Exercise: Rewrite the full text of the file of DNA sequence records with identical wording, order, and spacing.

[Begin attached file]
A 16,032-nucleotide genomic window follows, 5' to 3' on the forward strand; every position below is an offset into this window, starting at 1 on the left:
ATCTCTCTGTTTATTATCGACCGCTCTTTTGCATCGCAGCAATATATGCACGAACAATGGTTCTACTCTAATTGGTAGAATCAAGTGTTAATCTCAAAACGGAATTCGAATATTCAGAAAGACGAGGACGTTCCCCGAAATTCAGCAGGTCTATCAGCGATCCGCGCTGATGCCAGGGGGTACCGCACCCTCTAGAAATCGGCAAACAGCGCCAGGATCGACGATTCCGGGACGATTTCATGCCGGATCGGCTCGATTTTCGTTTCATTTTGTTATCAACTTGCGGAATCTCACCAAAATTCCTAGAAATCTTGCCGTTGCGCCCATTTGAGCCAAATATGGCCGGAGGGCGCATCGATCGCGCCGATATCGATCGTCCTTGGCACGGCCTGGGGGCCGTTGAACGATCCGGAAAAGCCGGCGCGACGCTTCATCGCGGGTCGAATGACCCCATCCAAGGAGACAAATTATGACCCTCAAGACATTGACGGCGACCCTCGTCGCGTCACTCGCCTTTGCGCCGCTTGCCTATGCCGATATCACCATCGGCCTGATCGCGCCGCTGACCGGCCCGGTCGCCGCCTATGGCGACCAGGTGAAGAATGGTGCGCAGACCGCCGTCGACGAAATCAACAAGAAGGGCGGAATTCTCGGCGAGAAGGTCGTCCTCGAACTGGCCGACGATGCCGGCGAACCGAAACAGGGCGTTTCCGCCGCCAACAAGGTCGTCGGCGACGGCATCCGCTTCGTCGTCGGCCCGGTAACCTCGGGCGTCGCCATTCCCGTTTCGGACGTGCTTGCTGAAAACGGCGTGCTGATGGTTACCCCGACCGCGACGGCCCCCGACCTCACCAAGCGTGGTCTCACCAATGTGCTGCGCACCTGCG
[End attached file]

A 16,032-nucleotide genomic window follows, 5' to 3' on the forward strand; every position below is an offset into this window, starting at 1 on the left:
ATCTCTCTGTTTATTATCGACCGCTCTTTTGCATCGCAGCAATATATGCACGAACAATGGTTCTACTCTAATTGGTAGAATCAAGTGTTAATCTCAAAACGGAATTCGAATATTCAGAAAGACGAGGACGTTCCCCGAAATTCAGCAGGTCTATCAGCGATCCGCGCTGATGCCAGGGGGTACCGCACCCTCTAGAAATCGGCAAACAGCGCCAGGATCGACGATTCCGGGACGATTTCATGCCGGATCGGCTCGATTTTCGTTTCATTTTGTTATCAACTTGCGGAATCTCACCAAAATTCCTAGAAATCTTGCCGTTGCGCCCATTTGAGCCAAATATGGCCGGAGGGCGCATCGATCGCGCCGATATCGATCGTCCTTGGCACGGCCTGGGGGCCGTTGAACGATCCGGAAAAGCCGGCGCGACGCTTCATCGCGGGTCGAATGACCCCATCCAAGGAGACAAATTATGACCCTCAAGACATTGACGGCGACCCTCGTCGCGTCACTCGCCTTTGCGCCGCTTGCCTATGCCGATATCACCATCGGCCTGATCGCGCCGCTGACCGGCCCGGTCGCCGCCTATGGCGACCAGGTGAAGAATGGTGCGCAGACCGCCGTCGACGAAATCAACAAGAAGGGCGGAATTCTCGGCGAGAAGGTCGTCCTCGAACTGGCCGACGATGCCGGCGAACCGAAACAGGGCGTTTCCGCCGCCAACAAGGTCGTCGGCGACGGCATCCGCTTCGTCGTCGGCCCGGTAACCTCGGGCGTCGCCATTCCCGTTTCGGACGTGCTTGCTGAAAACGGCGTGCTGATGGTTACCCCGACCGCGACGGCCCCCGACCTCACCAAGCGTGGTCTCACCAATGTGCTGCGCACCTGCG